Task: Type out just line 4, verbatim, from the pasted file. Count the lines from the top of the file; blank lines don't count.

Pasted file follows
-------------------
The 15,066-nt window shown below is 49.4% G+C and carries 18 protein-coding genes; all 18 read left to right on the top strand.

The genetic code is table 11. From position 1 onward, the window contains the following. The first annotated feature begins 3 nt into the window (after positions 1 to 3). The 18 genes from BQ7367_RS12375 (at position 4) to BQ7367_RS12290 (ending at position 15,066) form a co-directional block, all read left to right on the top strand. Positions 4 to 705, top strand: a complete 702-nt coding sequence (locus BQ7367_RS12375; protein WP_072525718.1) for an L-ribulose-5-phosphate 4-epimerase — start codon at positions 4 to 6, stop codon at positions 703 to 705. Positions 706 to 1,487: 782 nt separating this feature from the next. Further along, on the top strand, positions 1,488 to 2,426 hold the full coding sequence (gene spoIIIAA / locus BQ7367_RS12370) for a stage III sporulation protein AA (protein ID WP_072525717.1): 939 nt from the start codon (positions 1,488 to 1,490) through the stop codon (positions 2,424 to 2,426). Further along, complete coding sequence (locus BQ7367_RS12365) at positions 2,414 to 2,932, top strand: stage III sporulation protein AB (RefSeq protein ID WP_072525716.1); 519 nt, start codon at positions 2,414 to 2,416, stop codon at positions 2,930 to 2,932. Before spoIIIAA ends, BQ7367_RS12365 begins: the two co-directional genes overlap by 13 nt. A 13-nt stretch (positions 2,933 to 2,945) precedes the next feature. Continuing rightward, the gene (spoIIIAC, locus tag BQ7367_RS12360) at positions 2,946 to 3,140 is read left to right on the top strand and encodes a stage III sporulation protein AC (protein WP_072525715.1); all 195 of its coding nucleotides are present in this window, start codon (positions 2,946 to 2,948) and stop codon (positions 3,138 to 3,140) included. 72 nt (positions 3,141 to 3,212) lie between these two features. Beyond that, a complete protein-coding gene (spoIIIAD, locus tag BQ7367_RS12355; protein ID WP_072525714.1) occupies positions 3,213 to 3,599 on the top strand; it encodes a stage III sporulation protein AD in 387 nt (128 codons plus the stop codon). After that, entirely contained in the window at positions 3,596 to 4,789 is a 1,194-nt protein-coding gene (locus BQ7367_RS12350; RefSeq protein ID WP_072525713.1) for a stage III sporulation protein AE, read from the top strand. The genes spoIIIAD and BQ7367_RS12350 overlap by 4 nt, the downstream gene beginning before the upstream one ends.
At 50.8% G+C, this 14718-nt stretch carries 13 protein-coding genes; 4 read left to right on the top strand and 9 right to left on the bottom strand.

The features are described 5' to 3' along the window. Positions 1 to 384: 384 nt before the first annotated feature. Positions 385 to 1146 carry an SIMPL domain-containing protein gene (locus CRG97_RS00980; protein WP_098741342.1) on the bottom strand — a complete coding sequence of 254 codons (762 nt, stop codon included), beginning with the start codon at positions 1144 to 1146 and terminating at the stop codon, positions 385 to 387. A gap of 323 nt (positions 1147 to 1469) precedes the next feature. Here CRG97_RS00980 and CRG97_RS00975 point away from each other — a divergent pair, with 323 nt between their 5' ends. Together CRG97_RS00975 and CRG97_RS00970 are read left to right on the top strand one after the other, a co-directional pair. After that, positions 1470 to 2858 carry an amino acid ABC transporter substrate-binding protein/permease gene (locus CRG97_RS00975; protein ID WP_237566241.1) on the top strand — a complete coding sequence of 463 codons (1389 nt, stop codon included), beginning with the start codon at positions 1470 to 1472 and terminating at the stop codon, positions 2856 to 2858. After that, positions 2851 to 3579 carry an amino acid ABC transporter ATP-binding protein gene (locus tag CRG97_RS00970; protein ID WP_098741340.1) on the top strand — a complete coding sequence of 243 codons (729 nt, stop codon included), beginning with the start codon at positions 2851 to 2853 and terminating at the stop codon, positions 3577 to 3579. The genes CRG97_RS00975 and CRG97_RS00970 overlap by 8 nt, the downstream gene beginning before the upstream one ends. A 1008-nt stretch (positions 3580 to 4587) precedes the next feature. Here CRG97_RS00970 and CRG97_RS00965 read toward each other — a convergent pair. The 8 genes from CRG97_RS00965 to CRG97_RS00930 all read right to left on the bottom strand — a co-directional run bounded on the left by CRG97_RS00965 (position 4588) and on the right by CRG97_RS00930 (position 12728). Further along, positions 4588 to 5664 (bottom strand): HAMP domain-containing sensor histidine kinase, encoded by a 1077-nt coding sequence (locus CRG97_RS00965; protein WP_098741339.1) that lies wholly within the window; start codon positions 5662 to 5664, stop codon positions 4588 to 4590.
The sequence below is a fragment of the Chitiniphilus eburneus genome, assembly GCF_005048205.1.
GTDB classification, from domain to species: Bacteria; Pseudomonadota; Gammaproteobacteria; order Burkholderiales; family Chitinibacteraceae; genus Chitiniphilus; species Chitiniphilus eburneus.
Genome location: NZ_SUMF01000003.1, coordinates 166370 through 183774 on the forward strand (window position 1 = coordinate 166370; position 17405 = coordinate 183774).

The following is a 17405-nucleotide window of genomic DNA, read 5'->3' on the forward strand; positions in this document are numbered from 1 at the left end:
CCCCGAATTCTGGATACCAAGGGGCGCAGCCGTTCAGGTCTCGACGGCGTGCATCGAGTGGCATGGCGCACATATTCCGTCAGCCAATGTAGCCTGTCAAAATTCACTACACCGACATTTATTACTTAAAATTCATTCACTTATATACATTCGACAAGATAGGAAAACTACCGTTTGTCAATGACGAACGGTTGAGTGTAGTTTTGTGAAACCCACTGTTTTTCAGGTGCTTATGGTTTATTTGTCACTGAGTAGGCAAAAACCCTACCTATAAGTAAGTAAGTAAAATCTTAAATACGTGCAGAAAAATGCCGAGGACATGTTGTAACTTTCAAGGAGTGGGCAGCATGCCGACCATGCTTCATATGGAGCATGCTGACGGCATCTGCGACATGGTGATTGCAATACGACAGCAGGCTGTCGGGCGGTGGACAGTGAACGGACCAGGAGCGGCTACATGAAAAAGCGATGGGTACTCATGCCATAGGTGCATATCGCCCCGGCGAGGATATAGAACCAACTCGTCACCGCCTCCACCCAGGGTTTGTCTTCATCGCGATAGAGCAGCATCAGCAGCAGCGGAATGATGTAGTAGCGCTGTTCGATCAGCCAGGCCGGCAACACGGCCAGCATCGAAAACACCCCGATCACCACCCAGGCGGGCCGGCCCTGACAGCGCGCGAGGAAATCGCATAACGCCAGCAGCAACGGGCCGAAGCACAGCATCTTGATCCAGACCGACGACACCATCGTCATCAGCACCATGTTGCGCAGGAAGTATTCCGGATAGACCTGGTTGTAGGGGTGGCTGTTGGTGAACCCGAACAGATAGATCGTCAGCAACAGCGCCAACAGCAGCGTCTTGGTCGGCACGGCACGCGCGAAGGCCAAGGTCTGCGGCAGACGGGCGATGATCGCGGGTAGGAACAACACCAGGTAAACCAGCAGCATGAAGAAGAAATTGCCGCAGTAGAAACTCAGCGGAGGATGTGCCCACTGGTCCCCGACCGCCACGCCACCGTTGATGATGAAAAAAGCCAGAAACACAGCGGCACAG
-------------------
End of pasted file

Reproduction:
The features are described 5' to 3' along the window. Positions 1 to 384: 384 nt before the first annotated feature. Positions 385 to 1146 carry an SIMPL domain-containing protein gene (locus CRG97_RS00980; protein WP_098741342.1) on the bottom strand — a complete coding sequence of 254 codons (762 nt, stop codon included), beginning with the start codon at positions 1144 to 1146 and terminating at the stop codon, positions 385 to 387. A gap of 323 nt (positions 1147 to 1469) precedes the next feature. Here CRG97_RS00980 and CRG97_RS00975 point away from each other — a divergent pair, with 323 nt between their 5' ends. Together CRG97_RS00975 and CRG97_RS00970 are read left to right on the top strand one after the other, a co-directional pair. After that, positions 1470 to 2858 carry an amino acid ABC transporter substrate-binding protein/permease gene (locus CRG97_RS00975; protein ID WP_237566241.1) on the top strand — a complete coding sequence of 463 codons (1389 nt, stop codon included), beginning with the start codon at positions 1470 to 1472 and terminating at the stop codon, positions 2856 to 2858. After that, positions 2851 to 3579 carry an amino acid ABC transporter ATP-binding protein gene (locus tag CRG97_RS00970; protein ID WP_098741340.1) on the top strand — a complete coding sequence of 243 codons (729 nt, stop codon included), beginning with the start codon at positions 2851 to 2853 and terminating at the stop codon, positions 3577 to 3579. The genes CRG97_RS00975 and CRG97_RS00970 overlap by 8 nt, the downstream gene beginning before the upstream one ends. A 1008-nt stretch (positions 3580 to 4587) precedes the next feature. Here CRG97_RS00970 and CRG97_RS00965 read toward each other — a convergent pair. The 8 genes from CRG97_RS00965 to CRG97_RS00930 all read right to left on the bottom strand — a co-directional run bounded on the left by CRG97_RS00965 (position 4588) and on the right by CRG97_RS00930 (position 12728). Further along, positions 4588 to 5664 (bottom strand): HAMP domain-containing sensor histidine kinase, encoded by a 1077-nt coding sequence (locus CRG97_RS00965; protein WP_098741339.1) that lies wholly within the window; start codon positions 5662 to 5664, stop codon positions 4588 to 4590.